(PHP 4 >= 4.0.4, PHP 5, PHP 7)

openssl_verifyÜberprüft eine Signatur


int openssl_verify ( string $data , string $signature , mixed $pub_key_id [, mixed $signature_alg = OPENSSL_ALGO_SHA1 ] )

Die Funktion openssl_verify() überprüft die Korrektheit der Unterschrift signature für die angegebenen Daten data mit Hilfe des öffentlichen Schlüssels pub_key_id. Das muss der passende öffentliche zum privaten Schlüssel sein, der für die Unterschrift benutzt wurde.



Der Daten-String, der verwendet wurde um die Signatur zuvor zu erstellen


Ein roher Binär-String, erzeugt durch openssl_sign() oder ähnliche Mittel


resource - ein von openssl_get_publickey() zurück gegebener Schlüssel

string - ein PEM formatierter Schlüssel, zum Beispiel "-----BEGIN PUBLIC KEY----- MIIBCgK..."


int - einer von diesen Signatur-Algorithmen.

string - von openssl_get_md_methods() zurück gegebener gültiger String, zum Beispiel "sha1WithRSAEncryption" oder "sha512".


Gibt für eine korrekte Signatur 1 zurück, 0 für eine unkorrekte und -1 falls ein Fehler aufgetreten ist.


Version Beschreibung
5.2.0 Der Parameter signature_alg wurde hinzugefügt.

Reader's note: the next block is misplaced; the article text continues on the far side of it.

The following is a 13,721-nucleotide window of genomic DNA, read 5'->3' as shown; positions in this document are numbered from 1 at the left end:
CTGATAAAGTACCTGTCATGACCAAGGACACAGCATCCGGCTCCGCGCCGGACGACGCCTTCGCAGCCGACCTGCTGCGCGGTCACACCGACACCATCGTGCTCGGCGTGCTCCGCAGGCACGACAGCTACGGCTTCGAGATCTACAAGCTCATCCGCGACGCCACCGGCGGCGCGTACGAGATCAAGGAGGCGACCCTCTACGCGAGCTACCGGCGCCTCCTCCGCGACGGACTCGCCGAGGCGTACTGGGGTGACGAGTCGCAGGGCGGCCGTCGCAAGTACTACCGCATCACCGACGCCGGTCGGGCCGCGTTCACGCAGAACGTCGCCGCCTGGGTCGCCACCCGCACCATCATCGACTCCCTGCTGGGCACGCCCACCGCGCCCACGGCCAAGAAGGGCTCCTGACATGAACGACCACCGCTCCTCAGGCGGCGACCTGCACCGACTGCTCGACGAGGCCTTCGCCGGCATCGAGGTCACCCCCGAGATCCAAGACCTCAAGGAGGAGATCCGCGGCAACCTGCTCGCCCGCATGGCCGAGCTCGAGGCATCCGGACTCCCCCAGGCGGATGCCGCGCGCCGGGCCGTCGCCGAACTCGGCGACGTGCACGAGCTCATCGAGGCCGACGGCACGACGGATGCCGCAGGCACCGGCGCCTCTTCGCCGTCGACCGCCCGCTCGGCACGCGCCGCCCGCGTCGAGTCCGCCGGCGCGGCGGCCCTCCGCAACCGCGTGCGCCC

Beispiel #1 openssl_verify() example

// Annahme: $data und $signature enthalten die Daten und die Unterschrift

// holen des öffentlichen Schlüssels aus dem Zertifikat und vorbereiten
$pubkeyid openssl_pkey_get_public("file://src/openssl-0.9.6/demos/sign/cert.pem");

// feststellen, ob die Unterschrift ok ist oder nicht 
$ok openssl_verify($data$signature$pubkeyid);
if (
$ok == 1) {
} elseif (
$ok == 0) {
} else {
"Mist, Fehler beim überprüfen der Signatur";

// Löschen des Schlüssels aus dem Speicher

Beispiel #2 openssl_verify() Beispiel

// die zu signierenden Daten
$data 'my data';

// erzeuge neuen privaten und öffentlichen Schlüssel
$private_key_res openssl_pkey_new(array(
"private_key_bits" => 2048,
"private_key_type" => OPENSSL_KEYTYPE_RSA,
$details openssl_pkey_get_details($private_key_res);
$public_key_res openssl_pkey_get_public($details['key']);

// erzeuge Signatur

// überprüfe Signatur
$ok openssl_verify($data$signature$public_key_resOPENSSL_ALGO_SHA1);
if (
$ok == 1) {
} elseif (
$ok == 0) {
} else {
"Fehler: ".openssl_error_string();

Siehe auch

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User Contributed Notes 7 notes